However, at this point in his career at Little Rock, what can Chasse Conque hang his hat on as an administrator in terms of what is visible to us? He has inaugurated the wrestling program, but it is difficult to see Arkansans getting very excited about that, without an established in-state high school program to support it. Women's basketball remains good, but it was good before he came. Baseball seems to have improved some. He is perilously close to having made consecutive bad choices in a men's basketball coach. There may be marginal improvements in the other sports, but nothing that catches the eye.

Hopefully Chasse has the program on a solid foundation financially and academically. Those are things he can control. There is only so much he can do about what goes on competitively, but at this point I would say we are just about treading water during his tenure.

Friday, May 10, 2019

Obvious points of emphasis for the off season

FREE THROW SHOOTING. We were last in the conference. I have no idea how to teach this skill, but we have several players who are inexplicably bad at it. One of them, Ryan Pippins, shot worse last season from the line than he did from the 3PT arc. Lottie, Johnson and Bankston are also weak. Lots of low-hanging fruit to pick in this one stat.

TURNOVERS. We were last in the conference. This one is on the coach. Players will take care of the ball if you MAKE them take care of it. If you allow them to stay on the playground, that's what they will do, because it is a lot easier and a lot more fun.

OFFENSIVE REBOUNDING. This one is a little bit of a head-scratcher, because we were second in the conference in defensive rebounds per game, but dead last in offensive rebounds. We just do not hit the offensive boards. Perhaps it has something to do with Walker's philosophy. Maybe he puts a premium on guarding against the break. I don't know why, but we were not any good at doing it.

Thursday, May 9, 2019

An epidemic of whiffs

Season home run leaders:
Bonds, McGwire, Sosa, McGwire, Sosa.
All of them since 1998.

Season RBI leaders:
Wilson, Gehrig, Greenberg, Foxx, Gehrig
All of them 1938 or before.

Season strikeout leaders by batters:
Reynolds, Dunn, Davis, Moncada, Carter.
All of them are since 2009.

Anyone see a trend? Maybe an explanation?

Wednesday, May 8, 2019

Sherlock Holmes at the fights?

Sir Arthur Conan Doyle was, of course, the author of the Sherlock Holmes stories, and many others. What is not as well known is that he was also an avid sportsman. He played cricket at the first-class level and was elected captain of his golf club.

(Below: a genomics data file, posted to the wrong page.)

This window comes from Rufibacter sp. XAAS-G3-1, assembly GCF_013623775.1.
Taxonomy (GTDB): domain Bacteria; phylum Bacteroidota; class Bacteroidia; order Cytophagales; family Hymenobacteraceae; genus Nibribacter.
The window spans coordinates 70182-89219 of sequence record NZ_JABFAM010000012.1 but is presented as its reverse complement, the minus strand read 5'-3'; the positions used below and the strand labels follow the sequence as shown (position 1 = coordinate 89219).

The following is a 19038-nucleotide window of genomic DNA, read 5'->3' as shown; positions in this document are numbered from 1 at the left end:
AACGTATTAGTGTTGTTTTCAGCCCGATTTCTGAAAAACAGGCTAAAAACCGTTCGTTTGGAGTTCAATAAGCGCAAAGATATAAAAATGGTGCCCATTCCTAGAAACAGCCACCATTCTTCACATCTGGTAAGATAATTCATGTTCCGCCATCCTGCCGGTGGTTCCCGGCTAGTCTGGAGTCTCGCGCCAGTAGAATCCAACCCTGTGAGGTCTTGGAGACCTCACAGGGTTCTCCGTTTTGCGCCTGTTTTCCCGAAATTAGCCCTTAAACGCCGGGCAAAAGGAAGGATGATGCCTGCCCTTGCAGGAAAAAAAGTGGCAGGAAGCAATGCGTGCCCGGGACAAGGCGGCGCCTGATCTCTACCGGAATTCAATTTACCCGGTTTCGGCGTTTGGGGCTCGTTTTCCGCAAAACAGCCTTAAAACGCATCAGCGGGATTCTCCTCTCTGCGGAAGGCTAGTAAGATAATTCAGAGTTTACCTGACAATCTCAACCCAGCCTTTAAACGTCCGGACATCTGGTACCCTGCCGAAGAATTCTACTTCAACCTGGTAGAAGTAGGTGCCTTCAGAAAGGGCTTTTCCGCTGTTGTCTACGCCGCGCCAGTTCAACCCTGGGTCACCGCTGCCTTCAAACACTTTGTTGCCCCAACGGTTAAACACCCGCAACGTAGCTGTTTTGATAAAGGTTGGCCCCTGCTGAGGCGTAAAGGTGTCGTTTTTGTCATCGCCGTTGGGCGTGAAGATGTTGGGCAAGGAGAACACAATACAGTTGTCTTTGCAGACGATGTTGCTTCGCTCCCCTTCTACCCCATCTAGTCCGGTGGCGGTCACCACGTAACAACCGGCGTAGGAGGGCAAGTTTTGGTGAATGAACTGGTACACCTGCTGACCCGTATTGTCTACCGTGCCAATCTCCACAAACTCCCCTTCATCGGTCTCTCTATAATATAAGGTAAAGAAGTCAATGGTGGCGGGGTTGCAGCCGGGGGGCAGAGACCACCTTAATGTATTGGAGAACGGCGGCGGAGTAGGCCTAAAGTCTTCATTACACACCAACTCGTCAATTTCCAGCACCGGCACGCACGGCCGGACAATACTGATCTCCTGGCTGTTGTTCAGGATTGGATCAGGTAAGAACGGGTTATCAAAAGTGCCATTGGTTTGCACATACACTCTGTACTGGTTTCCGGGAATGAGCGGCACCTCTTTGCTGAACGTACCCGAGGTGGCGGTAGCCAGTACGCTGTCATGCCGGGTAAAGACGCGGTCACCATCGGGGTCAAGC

Sir Arthur was also an amateur boxer. His connection with that sport led to his being asked to referee the James Jeffries-Jack Johnson heavyweight fight in Reno, which at the time was dubbed The Fight of the Century. He said, "I was much inclined to accept . . . though my friends pictured me as winding up with a revolver at one ear and a razor at the other." Other obligations prevented him from accepting the invitation, but it was a nice tribute.

July 4, 1910: Black challenger Jack Johnson defeats White world heavyweight boxing champion James J. Jeffries in 15th round at Reno

Tuesday, May 7, 2019

We were a prime example

This past season's version of the Trojans was a prime example of why many coaches insist that their teams play a slower pace. Too many turnovers. WAY too many turnovers. We were last in the SBC in turnover margin, and averaged the most turnovers per game by a bunch. (We had 16.3 turnovers per game; UTA was closest at 14.2.) We were next-to-last in assist to turnover margin.

Turnovers lead to empty possessions - when you do not even get off a shot. That is a sure-fire recipe for losing ballgames. Players like to win, but they also like to have fun and to look good. It is the coach's job to MAKE the players forget about looking good and make them concentrate on BEING good. In other words, to force them off the playground and onto the basketball court.

Monday, May 6, 2019

Graduate transfer nonsense

There is nothing right about this graduate transfer business. I don't know who made up the current rule, but it is a complete farce. It sanctimoniously proclaims to be about helping players further their education, but how many players do you think actually transferred in order to get a graduate degree that was not offered where they had been?

Sure, players transfer both directions, and lower-level schools do frequently get good talent from big time schools that helps them considerably. But that virtually never happens under the graduate transfer provisions. Always the players are using the rule to help them vault to a higher level school, after the smaller school had devoted three or four years of cost and effort into developing the player.

I will go right on record: that rule is a joke, and I hate it. Any questions?

Sunday, May 5, 2019

Financial pain